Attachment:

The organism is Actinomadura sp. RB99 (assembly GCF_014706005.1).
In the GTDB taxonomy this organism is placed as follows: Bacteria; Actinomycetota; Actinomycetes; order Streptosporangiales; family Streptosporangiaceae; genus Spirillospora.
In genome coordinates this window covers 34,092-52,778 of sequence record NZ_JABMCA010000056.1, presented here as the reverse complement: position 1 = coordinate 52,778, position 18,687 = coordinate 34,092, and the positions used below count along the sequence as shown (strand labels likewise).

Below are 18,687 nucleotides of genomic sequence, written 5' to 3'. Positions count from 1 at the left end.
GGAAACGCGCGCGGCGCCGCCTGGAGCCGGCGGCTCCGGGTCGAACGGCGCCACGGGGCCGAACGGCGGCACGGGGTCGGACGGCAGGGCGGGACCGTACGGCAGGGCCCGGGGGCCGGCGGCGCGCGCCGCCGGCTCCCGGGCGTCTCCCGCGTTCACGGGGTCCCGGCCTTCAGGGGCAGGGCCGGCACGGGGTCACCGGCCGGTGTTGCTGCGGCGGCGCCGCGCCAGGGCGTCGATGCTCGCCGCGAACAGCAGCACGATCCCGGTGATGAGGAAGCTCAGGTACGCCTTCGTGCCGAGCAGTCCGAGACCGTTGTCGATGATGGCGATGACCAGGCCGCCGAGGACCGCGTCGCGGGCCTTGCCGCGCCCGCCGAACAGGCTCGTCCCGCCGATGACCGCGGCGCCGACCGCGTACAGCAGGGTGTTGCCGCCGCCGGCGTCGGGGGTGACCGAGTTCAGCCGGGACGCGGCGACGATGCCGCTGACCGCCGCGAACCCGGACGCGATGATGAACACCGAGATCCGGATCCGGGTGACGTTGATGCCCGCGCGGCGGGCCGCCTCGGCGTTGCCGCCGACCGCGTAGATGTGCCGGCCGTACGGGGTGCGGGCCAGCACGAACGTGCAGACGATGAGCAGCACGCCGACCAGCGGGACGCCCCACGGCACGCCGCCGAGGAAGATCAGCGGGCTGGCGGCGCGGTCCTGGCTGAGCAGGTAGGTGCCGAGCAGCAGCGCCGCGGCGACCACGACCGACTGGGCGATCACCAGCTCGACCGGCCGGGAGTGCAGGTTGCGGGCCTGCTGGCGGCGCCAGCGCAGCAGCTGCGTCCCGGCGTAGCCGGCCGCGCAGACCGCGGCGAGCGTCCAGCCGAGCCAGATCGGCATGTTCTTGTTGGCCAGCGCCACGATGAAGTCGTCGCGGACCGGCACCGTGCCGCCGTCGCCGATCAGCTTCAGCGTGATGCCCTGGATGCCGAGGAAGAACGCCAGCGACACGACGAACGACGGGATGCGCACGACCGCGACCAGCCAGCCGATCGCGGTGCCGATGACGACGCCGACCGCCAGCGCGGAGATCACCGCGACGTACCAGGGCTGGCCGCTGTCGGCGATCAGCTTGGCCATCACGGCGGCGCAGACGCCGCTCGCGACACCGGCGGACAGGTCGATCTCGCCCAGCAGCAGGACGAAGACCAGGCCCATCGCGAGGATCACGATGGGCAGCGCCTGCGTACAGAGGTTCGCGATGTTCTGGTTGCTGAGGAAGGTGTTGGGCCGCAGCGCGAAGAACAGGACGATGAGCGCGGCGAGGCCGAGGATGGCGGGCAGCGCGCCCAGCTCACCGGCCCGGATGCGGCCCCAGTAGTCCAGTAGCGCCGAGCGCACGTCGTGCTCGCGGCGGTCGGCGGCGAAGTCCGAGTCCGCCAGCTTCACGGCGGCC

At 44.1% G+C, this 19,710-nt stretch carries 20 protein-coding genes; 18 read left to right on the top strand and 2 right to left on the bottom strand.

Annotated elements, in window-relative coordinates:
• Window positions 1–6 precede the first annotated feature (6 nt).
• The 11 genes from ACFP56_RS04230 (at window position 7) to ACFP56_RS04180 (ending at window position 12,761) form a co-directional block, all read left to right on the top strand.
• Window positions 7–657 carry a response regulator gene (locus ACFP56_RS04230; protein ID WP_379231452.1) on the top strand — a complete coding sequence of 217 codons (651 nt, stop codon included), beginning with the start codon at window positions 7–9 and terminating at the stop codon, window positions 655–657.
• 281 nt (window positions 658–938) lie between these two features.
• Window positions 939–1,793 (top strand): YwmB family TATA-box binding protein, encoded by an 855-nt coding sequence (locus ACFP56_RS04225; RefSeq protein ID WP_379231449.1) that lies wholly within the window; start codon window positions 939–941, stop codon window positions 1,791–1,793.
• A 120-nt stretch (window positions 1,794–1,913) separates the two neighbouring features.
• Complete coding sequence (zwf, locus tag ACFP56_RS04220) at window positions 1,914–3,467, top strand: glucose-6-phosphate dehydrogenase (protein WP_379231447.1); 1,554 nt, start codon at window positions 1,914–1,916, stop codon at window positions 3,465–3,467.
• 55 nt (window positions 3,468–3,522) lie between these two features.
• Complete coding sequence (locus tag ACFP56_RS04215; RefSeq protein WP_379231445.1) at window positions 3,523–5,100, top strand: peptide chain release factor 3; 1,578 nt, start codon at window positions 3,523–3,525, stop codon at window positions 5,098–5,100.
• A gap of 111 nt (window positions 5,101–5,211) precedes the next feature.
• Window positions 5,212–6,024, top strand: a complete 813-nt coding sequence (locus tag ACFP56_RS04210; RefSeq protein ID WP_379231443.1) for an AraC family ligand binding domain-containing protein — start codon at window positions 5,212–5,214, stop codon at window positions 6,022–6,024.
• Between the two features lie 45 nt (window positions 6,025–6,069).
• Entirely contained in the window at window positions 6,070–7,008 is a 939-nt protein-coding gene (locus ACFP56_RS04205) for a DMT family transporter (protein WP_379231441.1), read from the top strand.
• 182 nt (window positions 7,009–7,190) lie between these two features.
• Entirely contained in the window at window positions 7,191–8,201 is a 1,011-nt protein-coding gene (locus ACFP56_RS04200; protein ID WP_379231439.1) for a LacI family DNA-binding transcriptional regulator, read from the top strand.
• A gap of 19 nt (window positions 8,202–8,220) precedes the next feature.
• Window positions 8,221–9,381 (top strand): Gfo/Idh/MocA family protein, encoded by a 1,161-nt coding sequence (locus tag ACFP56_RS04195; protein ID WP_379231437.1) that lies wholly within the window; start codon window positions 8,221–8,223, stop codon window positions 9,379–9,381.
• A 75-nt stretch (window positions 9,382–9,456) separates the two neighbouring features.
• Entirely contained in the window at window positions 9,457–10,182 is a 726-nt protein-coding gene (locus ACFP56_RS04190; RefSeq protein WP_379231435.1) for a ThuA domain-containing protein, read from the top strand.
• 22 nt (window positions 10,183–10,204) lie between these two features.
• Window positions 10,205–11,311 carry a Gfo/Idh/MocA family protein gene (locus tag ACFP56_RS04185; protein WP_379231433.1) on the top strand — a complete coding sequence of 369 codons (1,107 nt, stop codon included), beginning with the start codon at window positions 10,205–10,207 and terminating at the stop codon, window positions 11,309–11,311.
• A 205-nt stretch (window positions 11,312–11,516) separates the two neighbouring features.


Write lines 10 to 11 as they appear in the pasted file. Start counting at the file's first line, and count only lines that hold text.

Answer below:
• Window positions 7–657 carry a response regulator gene (locus ACFP56_RS04230; protein ID WP_379231452.1) on the top strand — a complete coding sequence of 217 codons (651 nt, stop codon included), beginning with the start codon at window positions 7–9 and terminating at the stop codon, window positions 655–657.
• 281 nt (window positions 658–938) lie between these two features.